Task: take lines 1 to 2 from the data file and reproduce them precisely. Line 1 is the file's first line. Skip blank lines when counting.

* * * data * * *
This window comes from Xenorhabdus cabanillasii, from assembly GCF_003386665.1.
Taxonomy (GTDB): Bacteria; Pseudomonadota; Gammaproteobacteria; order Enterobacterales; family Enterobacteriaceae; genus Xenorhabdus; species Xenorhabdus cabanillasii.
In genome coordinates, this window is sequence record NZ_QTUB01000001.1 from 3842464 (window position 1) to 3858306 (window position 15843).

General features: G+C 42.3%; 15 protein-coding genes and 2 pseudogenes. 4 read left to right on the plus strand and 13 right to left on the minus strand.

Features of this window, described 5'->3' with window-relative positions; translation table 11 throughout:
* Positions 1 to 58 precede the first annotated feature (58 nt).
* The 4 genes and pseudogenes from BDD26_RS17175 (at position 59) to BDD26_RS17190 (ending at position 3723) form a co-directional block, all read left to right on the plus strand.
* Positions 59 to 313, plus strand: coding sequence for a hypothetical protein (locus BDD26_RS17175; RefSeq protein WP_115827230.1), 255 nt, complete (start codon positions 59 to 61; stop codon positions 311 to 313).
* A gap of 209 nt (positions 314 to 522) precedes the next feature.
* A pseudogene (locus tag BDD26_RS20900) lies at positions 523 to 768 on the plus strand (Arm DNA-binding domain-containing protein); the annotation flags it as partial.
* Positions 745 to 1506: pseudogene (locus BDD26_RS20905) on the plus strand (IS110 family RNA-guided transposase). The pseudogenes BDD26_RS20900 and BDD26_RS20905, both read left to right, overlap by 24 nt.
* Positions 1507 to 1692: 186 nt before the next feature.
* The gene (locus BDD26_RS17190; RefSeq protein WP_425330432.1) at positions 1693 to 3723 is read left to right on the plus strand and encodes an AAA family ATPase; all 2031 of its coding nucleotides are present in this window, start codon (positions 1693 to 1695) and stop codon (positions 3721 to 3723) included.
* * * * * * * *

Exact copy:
This window comes from Xenorhabdus cabanillasii, from assembly GCF_003386665.1.
Taxonomy (GTDB): Bacteria; Pseudomonadota; Gammaproteobacteria; order Enterobacterales; family Enterobacteriaceae; genus Xenorhabdus; species Xenorhabdus cabanillasii.